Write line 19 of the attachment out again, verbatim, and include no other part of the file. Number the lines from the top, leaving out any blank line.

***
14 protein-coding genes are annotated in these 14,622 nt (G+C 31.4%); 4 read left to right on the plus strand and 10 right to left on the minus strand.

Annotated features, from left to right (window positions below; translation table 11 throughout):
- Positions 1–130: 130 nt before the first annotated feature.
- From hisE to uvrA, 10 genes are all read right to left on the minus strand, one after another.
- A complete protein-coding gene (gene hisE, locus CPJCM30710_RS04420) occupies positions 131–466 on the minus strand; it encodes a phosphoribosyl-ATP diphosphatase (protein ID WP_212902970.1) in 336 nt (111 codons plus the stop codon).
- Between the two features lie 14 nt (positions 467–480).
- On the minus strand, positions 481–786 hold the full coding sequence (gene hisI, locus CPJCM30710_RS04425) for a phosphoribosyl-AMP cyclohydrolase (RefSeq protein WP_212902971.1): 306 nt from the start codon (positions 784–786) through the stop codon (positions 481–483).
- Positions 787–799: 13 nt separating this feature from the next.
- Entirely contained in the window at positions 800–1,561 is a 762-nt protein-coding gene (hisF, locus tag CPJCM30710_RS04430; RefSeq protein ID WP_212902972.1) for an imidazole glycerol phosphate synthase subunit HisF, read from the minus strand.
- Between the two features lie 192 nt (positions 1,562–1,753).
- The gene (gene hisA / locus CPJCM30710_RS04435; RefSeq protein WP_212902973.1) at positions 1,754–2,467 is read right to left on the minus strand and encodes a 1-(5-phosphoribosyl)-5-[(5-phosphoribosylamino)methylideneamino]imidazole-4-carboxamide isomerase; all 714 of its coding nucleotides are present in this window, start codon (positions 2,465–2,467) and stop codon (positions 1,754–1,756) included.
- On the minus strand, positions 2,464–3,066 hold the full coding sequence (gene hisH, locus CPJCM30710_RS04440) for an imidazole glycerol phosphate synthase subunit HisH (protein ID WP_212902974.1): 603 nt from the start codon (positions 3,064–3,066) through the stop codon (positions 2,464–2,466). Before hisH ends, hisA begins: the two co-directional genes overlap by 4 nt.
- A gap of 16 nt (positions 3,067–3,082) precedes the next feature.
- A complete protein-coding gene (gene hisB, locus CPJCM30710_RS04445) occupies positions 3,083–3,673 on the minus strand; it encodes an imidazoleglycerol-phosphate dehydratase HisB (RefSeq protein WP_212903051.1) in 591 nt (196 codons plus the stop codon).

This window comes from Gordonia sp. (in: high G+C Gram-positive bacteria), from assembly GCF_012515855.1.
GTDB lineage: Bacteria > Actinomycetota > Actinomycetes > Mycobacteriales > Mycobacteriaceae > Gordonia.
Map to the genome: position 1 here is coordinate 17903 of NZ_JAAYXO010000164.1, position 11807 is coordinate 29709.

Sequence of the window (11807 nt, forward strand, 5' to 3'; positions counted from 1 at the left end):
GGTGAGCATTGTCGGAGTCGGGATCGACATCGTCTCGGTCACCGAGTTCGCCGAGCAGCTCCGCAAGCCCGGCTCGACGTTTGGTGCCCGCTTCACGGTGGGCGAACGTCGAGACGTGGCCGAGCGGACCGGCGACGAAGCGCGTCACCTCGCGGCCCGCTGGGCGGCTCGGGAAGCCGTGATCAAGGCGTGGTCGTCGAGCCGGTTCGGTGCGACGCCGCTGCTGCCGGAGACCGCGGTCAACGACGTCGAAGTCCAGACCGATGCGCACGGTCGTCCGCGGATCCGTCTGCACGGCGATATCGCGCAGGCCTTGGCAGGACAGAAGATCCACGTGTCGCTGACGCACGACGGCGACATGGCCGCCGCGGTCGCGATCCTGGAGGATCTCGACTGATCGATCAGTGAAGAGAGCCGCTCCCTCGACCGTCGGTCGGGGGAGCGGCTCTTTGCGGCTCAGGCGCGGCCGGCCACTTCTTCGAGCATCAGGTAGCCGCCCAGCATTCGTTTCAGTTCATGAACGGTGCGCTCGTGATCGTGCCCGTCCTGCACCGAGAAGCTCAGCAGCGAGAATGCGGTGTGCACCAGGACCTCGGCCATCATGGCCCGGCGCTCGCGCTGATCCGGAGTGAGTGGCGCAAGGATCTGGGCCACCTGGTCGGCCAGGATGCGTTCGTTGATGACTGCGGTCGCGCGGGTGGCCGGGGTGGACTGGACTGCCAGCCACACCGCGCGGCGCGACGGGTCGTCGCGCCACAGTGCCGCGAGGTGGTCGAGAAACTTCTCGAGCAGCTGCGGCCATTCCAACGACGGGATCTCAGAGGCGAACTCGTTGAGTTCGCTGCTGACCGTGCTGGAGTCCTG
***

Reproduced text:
GGTGAGCATTGTCGGAGTCGGGATCGACATCGTCTCGGTCACCGAGTTCGCCGAGCAGCTCCGCAAGCCCGGCTCGACGTTTGGTGCCCGCTTCACGGTGGGCGAACGTCGAGACGTGGCCGAGCGGACCGGCGACGAAGCGCGTCACCTCGCGGCCCGCTGGGCGGCTCGGGAAGCCGTGATCAAGGCGTGGTCGTCGAGCCGGTTCGGTGCGACGCCGCTGCTGCCGGAGACCGCGGTCAACGACGTCGAAGTCCAGACCGATGCGCACGGTCGTCCGCGGATCCGTCTGCACGGCGATATCGCGCAGGCCTTGGCAGGACAGAAGATCCACGTGTCGCTGACGCACGACGGCGACATGGCCGCCGCGGTCGCGATCCTGGAGGATCTCGACTGATCGATCAGTGAAGAGAGCCGCTCCCTCGACCGTCGGTCGGGGGAGCGGCTCTTTGCGGCTCAGGCGCGGCCGGCCACTTCTTCGAGCATCAGGTAGCCGCCCAGCATTCGTTTCAGTTCATGAACGGTGCGCTCGTGATCGTGCCCGTCCTGCACCGAGAAGCTCAGCAGCGAGAATGCGGTGTGCACCAGGACCTCGGCCATCATGGCCCGGCGCTCGCGCTGATCCGGAGTGAGTGGCGCAAGGATCTGGGCCACCTGGTCGGCCAGGATGCGTTCGTTGATGACTGCGGTCGCGCGGGTGGCCGGGGTGGACTGGACTGCCAGCCACACCGCGCGGCGCGACGGGTCGTCGCGCCACAGTGCCGCGAGGTGGTCGAGAAACTTCTCGAGCAGCTGCGGCCATTCCAACGACGGGATCTCAGAGGCGAACTCGTTGAGTTCGCTGCTGACCGTGCTGGAGTCCTG